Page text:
Photo and article courtesy of Plant NOVA Natives
When we think of grass in our yards, the image that arises is likely to be that of turf grass. But there are many other places for grasses in our landscapes, and many other species available besides the European turf grass that is used for lawn. Grasses that are native to our region not only add beauty and texture in our gardens but also provide multiple environmental benefits.
This class of plants not only refers to true grasses (which tend to be sun-loving) but also to sedges (which are more often shade-loving) and rushes. Their size can range from tiny to gigantic. Clumps of taller grasses provide structural interest as well as motion and sound as the wind rustles through them. Shorter ones work as groundcovers. Some are evergreen, and all provide winter interest and seeds for the birds.
In shady areas with minimal foot traffic, some native grasses can be used as a substitute for conventional lawns, though this would require planting a lot of little plants at 8-10 inch intervals and a good deal of attention during establishment, not just throwing down seed. Deep soil amendment is critical on a typical compacted former lawn area which lacks good nutrition and may have alkaline soil, and it can take a few years for such lawns to get established.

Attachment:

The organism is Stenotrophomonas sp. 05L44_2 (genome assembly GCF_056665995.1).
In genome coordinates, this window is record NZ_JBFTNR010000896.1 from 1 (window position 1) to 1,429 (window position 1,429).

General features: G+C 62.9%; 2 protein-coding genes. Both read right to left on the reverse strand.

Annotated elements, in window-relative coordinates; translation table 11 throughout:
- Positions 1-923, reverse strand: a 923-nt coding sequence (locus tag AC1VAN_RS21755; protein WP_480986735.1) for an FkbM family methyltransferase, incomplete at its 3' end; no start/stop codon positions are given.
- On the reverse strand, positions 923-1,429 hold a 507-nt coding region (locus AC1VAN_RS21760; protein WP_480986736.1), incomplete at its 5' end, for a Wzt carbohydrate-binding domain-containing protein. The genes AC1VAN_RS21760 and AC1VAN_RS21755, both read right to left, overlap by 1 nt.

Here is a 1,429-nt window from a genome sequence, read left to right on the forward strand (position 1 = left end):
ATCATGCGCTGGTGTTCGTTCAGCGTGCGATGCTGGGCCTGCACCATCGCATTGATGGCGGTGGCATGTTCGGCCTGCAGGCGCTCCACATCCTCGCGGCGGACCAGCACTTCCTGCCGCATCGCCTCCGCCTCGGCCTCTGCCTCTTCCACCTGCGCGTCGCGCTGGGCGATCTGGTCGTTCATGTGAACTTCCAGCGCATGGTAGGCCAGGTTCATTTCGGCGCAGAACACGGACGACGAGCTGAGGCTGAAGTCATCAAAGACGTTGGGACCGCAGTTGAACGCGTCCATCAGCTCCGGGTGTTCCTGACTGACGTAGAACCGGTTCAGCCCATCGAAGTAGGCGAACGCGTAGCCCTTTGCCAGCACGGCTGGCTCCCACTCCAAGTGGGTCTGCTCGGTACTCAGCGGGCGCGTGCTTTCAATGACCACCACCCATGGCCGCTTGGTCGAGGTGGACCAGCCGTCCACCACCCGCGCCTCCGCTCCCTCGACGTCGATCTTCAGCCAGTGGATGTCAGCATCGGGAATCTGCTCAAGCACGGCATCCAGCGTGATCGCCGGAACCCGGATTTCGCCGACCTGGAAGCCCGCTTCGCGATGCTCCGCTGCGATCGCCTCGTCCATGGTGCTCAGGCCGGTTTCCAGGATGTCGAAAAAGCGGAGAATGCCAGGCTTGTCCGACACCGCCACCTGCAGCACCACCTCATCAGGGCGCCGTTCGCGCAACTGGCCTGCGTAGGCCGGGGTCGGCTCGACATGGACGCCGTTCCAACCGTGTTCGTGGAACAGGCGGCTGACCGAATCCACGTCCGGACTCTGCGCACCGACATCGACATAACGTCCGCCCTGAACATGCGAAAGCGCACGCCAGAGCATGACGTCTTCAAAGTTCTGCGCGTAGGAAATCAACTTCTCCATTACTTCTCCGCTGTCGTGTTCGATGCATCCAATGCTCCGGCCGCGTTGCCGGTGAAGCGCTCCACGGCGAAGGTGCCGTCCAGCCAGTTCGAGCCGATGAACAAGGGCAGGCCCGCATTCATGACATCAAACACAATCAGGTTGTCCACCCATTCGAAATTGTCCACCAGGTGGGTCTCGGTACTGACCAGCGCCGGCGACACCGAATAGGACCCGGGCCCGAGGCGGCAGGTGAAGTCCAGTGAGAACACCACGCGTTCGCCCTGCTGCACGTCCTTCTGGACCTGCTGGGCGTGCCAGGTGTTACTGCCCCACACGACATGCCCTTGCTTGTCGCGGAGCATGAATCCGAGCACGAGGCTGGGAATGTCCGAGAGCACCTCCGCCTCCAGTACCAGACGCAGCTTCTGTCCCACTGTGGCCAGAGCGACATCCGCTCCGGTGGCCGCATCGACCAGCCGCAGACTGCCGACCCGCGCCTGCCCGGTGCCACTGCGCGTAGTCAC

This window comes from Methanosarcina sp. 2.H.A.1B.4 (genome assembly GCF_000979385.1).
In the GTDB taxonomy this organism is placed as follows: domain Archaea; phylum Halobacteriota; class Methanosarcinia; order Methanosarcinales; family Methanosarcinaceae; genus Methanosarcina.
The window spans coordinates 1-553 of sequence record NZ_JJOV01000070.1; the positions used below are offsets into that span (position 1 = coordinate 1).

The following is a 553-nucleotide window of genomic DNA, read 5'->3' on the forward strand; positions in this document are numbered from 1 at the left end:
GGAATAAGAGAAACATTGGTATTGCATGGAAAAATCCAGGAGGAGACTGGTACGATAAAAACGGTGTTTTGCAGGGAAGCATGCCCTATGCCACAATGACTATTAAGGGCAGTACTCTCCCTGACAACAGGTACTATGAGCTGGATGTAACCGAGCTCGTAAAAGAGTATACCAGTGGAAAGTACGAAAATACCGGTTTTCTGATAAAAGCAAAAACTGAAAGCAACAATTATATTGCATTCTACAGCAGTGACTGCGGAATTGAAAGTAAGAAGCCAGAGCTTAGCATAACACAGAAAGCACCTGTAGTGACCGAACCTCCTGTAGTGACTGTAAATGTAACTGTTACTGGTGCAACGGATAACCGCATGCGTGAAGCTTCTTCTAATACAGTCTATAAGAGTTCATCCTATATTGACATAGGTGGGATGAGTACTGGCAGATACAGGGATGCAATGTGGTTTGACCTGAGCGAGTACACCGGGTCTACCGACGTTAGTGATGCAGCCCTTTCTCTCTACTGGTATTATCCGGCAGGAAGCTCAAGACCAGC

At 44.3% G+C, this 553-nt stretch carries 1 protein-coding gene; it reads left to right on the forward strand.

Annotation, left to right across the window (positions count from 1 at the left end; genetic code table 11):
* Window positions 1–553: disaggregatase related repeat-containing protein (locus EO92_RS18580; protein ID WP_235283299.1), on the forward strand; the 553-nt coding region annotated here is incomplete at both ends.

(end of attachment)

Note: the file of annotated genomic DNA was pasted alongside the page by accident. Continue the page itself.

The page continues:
Native grasses play a critical role in the ecosystem, providing
• Roots that are deeper than European turf grass and which do a better job at erosion control, breaking up hard soil and capturing stormwater
• Carbon sequestration
• Dense root structures that create a barrier to the spread of aggressive plants, creating pockets where more delicate plants can live
• Host plants for numerous species of butterflies, skippers, moths and others
• Food sources for birds and other wildlife
• Nesting material and cover.
Most of the plant material in a meadow consists of grasses, with colorful flowers tucked in between.
Several of the native grasses that are used as ornamentals are widely available in conventional nurseries, including the spectacular Pink Muhly Grass (Muhlenbergii capillaris), pictured above. (Be careful where you plant it, though – it needs good drainage!) Others can be purchased at one of the nurseries that specialize in native plants. For details, check out the Plant NOVA Natives website.